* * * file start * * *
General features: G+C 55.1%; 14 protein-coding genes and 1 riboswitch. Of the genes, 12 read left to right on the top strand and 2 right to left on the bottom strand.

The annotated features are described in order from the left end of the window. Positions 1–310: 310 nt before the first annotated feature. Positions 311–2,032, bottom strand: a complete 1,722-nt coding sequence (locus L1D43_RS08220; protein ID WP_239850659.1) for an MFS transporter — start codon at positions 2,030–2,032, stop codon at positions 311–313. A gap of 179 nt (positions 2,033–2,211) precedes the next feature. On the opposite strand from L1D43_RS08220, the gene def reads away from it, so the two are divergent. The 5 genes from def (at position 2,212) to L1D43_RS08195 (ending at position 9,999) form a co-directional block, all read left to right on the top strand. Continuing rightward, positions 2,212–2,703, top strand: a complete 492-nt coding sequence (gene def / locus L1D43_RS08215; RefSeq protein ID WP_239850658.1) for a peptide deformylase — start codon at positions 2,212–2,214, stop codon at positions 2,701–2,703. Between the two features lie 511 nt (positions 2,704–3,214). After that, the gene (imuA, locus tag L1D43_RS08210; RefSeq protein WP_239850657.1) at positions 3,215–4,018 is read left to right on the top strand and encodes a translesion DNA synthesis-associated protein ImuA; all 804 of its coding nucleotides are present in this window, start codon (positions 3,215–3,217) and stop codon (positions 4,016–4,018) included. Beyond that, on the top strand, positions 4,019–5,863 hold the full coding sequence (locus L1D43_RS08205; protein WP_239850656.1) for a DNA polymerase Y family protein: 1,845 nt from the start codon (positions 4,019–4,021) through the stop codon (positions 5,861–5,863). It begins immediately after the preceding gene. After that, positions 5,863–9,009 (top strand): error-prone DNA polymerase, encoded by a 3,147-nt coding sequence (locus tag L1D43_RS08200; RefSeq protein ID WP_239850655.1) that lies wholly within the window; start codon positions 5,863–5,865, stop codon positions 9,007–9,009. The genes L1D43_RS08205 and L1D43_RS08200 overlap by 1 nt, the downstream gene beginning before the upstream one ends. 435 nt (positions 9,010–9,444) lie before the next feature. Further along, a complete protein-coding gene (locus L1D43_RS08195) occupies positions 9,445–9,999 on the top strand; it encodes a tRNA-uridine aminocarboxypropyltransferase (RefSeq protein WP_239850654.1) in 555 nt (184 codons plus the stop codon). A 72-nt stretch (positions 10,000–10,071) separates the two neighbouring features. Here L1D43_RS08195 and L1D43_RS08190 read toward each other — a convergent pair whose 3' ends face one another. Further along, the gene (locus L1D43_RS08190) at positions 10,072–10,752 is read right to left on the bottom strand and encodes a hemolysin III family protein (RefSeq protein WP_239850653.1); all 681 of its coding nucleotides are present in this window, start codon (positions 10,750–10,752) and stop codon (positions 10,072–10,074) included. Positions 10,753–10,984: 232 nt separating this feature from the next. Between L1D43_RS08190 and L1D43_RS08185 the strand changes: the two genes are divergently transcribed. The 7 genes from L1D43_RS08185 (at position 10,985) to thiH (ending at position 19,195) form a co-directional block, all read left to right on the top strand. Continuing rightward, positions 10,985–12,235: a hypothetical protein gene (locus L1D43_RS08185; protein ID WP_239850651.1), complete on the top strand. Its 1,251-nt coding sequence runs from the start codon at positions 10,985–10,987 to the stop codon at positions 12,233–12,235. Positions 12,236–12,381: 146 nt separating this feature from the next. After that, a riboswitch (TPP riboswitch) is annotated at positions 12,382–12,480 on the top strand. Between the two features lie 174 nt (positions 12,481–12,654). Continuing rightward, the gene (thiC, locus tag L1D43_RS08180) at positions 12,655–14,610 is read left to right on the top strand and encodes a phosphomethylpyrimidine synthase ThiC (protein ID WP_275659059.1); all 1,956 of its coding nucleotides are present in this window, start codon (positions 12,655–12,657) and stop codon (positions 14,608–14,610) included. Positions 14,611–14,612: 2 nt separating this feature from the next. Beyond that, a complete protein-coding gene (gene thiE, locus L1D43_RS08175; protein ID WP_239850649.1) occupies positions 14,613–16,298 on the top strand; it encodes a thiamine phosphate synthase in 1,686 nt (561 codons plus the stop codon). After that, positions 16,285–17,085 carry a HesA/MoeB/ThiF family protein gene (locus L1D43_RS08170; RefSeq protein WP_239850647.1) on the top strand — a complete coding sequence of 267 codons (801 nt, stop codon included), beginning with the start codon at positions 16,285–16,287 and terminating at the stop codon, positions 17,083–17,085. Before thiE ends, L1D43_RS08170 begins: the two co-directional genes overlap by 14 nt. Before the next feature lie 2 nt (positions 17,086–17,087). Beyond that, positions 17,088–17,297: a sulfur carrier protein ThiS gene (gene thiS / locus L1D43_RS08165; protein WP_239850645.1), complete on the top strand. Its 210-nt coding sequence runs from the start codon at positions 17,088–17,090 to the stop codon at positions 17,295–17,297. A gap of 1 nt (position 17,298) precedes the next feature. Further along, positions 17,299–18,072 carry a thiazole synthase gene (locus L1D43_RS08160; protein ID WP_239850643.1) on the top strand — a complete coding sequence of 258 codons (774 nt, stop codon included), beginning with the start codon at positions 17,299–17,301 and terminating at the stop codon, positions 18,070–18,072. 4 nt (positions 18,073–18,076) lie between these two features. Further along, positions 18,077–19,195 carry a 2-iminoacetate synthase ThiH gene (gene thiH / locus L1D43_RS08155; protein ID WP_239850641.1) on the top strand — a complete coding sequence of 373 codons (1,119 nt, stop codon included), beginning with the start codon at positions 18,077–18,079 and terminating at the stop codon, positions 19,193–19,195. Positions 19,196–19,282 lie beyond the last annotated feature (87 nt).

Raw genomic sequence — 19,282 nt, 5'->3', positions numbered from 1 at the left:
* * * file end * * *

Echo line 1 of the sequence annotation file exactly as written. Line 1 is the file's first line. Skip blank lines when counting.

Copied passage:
General features: G+C 55.1%; 14 protein-coding genes and 1 riboswitch. Of the genes, 12 read left to right on the top strand and 2 right to left on the bottom strand.